Resident raises concerns over Nashua assessing practices, claims 'gross incompetence'By KIMBERLY HOUGHTON
Union Leader Correspondent
October 09. 2018 10:08PM
NASHUA — A city woman is claiming that although building permits are listed on local property cards, some home improvements are not being captured by the assessing department, which is resulting in disproportionate assessments for certain neighborhoods.
“We got so screwed over on our assessment,” said Laurie Ortolano, maintaining that it has become neighborhood warfare with similar homes being assessed with vastly different values.
KRT Appraisal, however, believes the city’s assessing records do appropriately capture new building work and home upgrades. The city’s chief financial officer agrees, saying several procedures are followed to ensure that residential home improvements are calculated into assessments.
Ortolano has spent the past two months reviewing property cards and other records that she believes are inconsistent, and she is asking the Board of Aldermen to review local assessing practices.
“Review of the data indicates serious deficiencies in the methods used to determine the assessed values of property, which is the primary method for distributing the city’s tax burden. The effect of a disproportionate assessment is a disproportionate tax bill,” she said.
Ortolano claims that building permits do not appear to be recorded in a timely manner, that permitted work does not appear to be consistently recorded and permits appear to be significantly unvalued when submitted to the building department and subsequently undervalued by assessors.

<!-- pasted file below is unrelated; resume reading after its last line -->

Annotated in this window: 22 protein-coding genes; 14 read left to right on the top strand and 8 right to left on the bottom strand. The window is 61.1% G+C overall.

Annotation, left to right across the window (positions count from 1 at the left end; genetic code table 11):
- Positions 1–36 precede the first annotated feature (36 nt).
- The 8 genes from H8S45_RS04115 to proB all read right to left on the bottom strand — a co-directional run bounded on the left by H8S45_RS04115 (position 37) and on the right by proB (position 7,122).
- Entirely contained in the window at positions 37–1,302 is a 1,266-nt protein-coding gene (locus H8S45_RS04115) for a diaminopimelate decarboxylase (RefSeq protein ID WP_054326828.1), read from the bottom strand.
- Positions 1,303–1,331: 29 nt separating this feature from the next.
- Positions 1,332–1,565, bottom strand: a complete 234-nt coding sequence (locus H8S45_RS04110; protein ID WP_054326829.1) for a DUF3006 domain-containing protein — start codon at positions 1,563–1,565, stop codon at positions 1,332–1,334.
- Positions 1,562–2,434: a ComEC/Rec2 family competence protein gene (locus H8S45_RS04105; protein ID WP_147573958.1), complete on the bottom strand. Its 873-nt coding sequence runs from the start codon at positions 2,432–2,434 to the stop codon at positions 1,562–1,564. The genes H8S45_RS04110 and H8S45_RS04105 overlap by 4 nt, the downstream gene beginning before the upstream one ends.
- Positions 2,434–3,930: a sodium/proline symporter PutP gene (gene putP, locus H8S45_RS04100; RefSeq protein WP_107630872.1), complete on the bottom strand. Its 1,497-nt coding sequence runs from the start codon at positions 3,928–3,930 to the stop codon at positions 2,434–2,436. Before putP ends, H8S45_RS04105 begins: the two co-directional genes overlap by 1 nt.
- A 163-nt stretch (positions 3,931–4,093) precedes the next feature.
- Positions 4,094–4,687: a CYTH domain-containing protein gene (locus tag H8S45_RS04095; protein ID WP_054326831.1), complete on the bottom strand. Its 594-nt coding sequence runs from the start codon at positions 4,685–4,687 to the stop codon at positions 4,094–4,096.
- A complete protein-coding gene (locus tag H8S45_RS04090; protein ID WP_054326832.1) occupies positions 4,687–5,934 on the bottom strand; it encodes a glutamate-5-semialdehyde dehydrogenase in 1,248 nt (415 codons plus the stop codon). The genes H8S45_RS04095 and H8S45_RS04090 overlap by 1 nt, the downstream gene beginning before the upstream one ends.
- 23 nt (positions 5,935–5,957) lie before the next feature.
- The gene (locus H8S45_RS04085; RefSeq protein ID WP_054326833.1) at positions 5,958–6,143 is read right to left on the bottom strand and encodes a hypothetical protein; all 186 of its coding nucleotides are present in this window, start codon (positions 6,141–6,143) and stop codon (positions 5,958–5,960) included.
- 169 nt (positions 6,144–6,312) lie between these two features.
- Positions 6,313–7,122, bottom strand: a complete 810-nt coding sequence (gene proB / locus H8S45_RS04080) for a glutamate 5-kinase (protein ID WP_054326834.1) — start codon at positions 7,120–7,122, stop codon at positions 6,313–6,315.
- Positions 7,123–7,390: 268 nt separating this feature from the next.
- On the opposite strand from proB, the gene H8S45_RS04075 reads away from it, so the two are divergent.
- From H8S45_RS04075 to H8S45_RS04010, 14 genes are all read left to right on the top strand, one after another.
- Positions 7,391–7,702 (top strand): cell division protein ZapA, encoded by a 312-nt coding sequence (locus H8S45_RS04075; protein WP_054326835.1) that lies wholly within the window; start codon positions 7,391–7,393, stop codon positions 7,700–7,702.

“Not every building permit results in a change of assessment,” explained CFO John Griffin. “This is not a cookie-cutter method.”
He said the staff in the city’s assessing department is highly trained and licensed, and has written policies to guarantee that building permits and certificates of occupancy are updated on property cards, and that final assessments are based on those cards with a computer-aided mass appraisal system.
“The property cards are appropriately updated,” he stressed, adding KRT Appraisal used those cards to go through a camera system software for the recent citywide revaluation.
According to Ortolano, the assessed value for her home at 41 Berkeley St. is now nearly $694,000, and is equivalent to about $210 per square foot compared to $140 per square foot for similar homes on Berkeley Street.
She recently pulled 100 residential property cards throughout a cross-section of the city, not just in the north end. According to Ortolano, 49 out of 82 building permits were never captured in the assessments, including some properties with large building or bathroom additions.
“At best case it is gross incompetence — at worst case it is real ethical issues,” said Ortolano.
The city’s chief assessor, Jon Duhamel, referred all questions to the mayor’s office.
“We have an excellent assessing department,” said Griffin. “We have policies and procedures that we follow.” In addition, he said there is an independent Board of Assessors that reviews the data.
Ken Rogers at KRT Appraisal said his team was hired to complete drive-by reviews of the properties, not to inspect the interior of residences for assessing purposes.
“Most of the permitting work is on the property cards,” said Rogers. “We look at it as if they did all the inspections on the permits and they are capturing what is out there. A lot of times it is not a dollar-for-dollar recapture.”
He explained that if a $100,000 permit is granted for a finished basement, that does not necessarily mean that the property will be assessed $100,000 more.
Ortolano plans on filing an abatement appealing her newest assessed value. According to Griffin, about 160 homeowners in Nashua met with KRT Appraisal to ask questions or raise concerns about their newest assessment values.